Back then, believe it or not, PCs did not come with networking capabilities built in.  You had to install a NIC if you wanted to connect to a network.  Macs actually did come with an Apple-proprietary interface called LocalTalk.  The LocalTalk interface consisted of a round serial port, and with the appropriate connectors and cables, you could connect your Macs in a daisy-chain topology.  Using thick serial cables with short lengths to network office computers was a big limitation, so an enterprising company named Farallon came up with a better solution, called PhoneNet.  PhoneNet plugged into the rear LocalTalk port, but instead of using serial cables it converted the LocalTalk signal so that it ran on a single twisted pair of wires.  The brilliance of this was that most offices had phone jacks at every desk, and PhoneNet could use the spare wires in the jacks to carry its signal.  In our case, we had a digital phone system that consumed two pairs of our four-pair Cat 3 cables, so we could dedicate one to PhoneNet/LocalTalk and call it good.

PhoneNet connector with resistor

We used an internal email system called SnapMail from Cassidy and Greene.  SnapMail was great for small companies because it could run in a peer-to-peer mode, without the need for an expensive server.  In this mode, an email you sent to a colleague went directly to their machine.  The obvious problem with this is that if I work the day shift, and you work the night shift, our computers will never be on at the same time and you won’t get my email.  Thankfully, C&G also offered a server option for store-and-forward messaging, but even with the server enabled it would still attempt a peer-to-peer delivery if both sender and receiver were online.

One day I started getting complaints about the reliability of the email system.  Messages were being sent but not getting delivered.  Looking at some of the trouble devices, I could see that they were only partially communicating with each other and the failed messages were not being queued in the server.  This was because the peers seemed to think each other was online, when in fact there was some communication breakdown.

Determining a cause for the problem was tough.  Our network used the AppleTalk protocol suite and not IP.  There was no ping to test connectivity.  I had little idea what to do.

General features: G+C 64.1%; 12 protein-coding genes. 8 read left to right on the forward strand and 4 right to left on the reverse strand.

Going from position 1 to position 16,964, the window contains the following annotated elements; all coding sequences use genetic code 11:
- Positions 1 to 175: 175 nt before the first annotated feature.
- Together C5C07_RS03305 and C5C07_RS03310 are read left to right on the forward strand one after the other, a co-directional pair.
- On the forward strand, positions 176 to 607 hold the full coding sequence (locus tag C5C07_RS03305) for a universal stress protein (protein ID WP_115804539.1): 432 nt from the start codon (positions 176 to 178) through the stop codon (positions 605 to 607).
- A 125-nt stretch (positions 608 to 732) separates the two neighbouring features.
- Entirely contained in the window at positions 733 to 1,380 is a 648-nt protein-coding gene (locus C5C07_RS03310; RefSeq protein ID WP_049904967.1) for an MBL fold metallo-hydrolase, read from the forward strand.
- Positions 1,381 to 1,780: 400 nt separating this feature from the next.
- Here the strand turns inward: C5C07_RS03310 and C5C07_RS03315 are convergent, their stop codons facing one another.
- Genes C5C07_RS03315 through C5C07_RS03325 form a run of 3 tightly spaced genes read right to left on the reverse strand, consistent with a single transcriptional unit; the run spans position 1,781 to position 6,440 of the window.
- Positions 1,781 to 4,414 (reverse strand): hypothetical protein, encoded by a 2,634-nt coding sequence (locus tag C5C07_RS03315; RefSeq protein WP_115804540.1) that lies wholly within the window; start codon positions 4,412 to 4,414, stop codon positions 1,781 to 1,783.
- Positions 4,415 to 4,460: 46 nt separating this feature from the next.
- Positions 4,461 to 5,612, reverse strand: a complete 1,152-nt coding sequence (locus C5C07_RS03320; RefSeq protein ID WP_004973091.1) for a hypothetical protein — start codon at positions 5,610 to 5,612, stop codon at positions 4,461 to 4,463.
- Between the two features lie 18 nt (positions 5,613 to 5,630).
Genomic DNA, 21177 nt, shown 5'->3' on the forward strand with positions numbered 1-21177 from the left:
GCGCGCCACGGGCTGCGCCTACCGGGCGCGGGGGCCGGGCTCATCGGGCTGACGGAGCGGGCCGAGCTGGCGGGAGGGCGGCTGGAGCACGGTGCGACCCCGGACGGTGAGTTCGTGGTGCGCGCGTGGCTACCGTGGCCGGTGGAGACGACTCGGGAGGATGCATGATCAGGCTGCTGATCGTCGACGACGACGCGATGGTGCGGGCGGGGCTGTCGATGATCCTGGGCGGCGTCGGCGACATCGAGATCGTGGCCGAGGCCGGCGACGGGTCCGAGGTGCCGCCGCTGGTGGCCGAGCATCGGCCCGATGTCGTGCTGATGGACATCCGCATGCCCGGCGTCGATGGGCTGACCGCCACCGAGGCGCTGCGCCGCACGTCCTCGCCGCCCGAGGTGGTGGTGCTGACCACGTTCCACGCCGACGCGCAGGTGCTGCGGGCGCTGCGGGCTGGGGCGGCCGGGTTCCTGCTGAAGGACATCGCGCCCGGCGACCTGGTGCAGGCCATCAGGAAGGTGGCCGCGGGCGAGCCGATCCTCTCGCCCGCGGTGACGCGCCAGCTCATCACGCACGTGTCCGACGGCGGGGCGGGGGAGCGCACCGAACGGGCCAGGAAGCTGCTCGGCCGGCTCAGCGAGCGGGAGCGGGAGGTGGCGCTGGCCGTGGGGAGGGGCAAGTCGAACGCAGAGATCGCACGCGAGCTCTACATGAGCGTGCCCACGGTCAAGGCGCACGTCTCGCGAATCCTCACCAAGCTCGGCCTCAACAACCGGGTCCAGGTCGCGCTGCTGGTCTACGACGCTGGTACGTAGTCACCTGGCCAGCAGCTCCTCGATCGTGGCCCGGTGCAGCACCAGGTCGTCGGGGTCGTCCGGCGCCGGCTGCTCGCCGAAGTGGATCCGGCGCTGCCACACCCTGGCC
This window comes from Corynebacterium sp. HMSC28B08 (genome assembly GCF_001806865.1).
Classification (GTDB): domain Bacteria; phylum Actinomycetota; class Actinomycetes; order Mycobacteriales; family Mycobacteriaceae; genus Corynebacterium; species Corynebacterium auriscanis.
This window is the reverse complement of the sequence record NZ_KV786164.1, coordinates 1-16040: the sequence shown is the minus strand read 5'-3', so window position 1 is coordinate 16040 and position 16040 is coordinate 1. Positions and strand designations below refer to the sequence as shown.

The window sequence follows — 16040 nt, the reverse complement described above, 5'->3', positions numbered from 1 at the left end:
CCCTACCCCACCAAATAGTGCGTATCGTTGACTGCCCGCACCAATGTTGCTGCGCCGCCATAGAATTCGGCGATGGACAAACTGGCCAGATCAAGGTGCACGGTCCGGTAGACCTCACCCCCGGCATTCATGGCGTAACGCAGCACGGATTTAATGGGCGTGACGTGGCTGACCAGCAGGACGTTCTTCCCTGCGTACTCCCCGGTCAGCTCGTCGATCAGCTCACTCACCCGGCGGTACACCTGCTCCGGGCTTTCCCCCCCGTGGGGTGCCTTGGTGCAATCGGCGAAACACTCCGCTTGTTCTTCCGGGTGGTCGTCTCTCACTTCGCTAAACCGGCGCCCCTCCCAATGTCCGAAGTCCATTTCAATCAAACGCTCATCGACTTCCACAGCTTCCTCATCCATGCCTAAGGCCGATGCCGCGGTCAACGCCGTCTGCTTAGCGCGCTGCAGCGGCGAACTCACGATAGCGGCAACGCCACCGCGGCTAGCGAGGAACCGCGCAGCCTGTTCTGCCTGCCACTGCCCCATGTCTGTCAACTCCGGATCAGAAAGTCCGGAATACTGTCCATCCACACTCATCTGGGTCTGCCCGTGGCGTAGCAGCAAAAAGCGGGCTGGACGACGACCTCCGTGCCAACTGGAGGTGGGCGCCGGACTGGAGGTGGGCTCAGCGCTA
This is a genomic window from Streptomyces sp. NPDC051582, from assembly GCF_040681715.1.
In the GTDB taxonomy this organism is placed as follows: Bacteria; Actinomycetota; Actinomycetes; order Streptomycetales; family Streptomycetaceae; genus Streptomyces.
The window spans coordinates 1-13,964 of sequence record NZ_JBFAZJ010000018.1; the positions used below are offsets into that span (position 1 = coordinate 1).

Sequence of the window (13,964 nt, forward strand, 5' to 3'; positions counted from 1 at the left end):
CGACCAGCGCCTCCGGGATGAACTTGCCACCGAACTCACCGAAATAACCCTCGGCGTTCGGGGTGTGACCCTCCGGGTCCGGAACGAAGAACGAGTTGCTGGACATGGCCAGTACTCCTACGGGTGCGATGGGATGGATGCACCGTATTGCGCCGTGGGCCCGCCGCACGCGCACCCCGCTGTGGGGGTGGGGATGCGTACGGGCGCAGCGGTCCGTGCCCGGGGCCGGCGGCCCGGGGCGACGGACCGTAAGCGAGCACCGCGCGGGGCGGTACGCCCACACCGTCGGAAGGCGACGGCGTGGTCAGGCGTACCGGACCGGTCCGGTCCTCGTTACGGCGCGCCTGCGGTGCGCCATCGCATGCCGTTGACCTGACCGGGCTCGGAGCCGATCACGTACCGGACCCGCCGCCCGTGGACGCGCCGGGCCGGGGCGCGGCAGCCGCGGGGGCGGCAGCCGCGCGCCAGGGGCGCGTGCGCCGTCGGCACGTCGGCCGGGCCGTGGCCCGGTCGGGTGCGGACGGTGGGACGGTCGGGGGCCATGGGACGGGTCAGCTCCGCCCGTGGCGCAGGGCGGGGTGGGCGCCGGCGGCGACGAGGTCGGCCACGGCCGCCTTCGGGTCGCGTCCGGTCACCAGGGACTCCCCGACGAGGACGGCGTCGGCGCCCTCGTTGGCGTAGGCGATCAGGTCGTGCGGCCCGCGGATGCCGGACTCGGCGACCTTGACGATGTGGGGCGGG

As I mentioned, PhoneNet used a single pair of phone wiring, and as we expanded, the way I added new users was as follows:  when a new hire came on board, I would connect a new phone jack for him, and then go to the 66 punch-down block in a closet in the cafeteria and tie the wires into another operative jack. Then I would plug a little RJ11 with a resistor on it in the empty port of the LocalTalk dongle, because the dongle had a second port for daisy-chaining and this is what we were supposed to do if it was not in use.  This was a supported configuration known in PhoneNet terminology as a “passive star”.  Passive, because there was nothing in between the stations.  This being before Google, I didn’t know that Farallon only supported 4 branches on a passive star.  I had 30.  Not only did we have too many stations and too much cable length, but the combined resistance on this giant circuit was huge because of all the resistors.

I had a walkthrough with our incredulous “systems integrator”, who refused to believe we had connected so many devices without a hub, which was called a “Star Controller” in Farallon terminology.  When he figured out what I had done, we came up with a plan to remove some of the resistors and migrate the designers off of the LocalTalk network.

Some differences between now and then:

  • Networking capability wasn’t built in on PCs, but it was on Macs.
  • I was directly wiring together computers on a punch-down block.
  • There was no Google to figure out why things weren’t working.
  • We used peer-to-peer email systems.

Some lessons that stay the same:

  • Understand thoroughly the limitations of your system.
  • Call an expert when you need help.
  • And of course:  don’t put resistors on your network unless you really need to!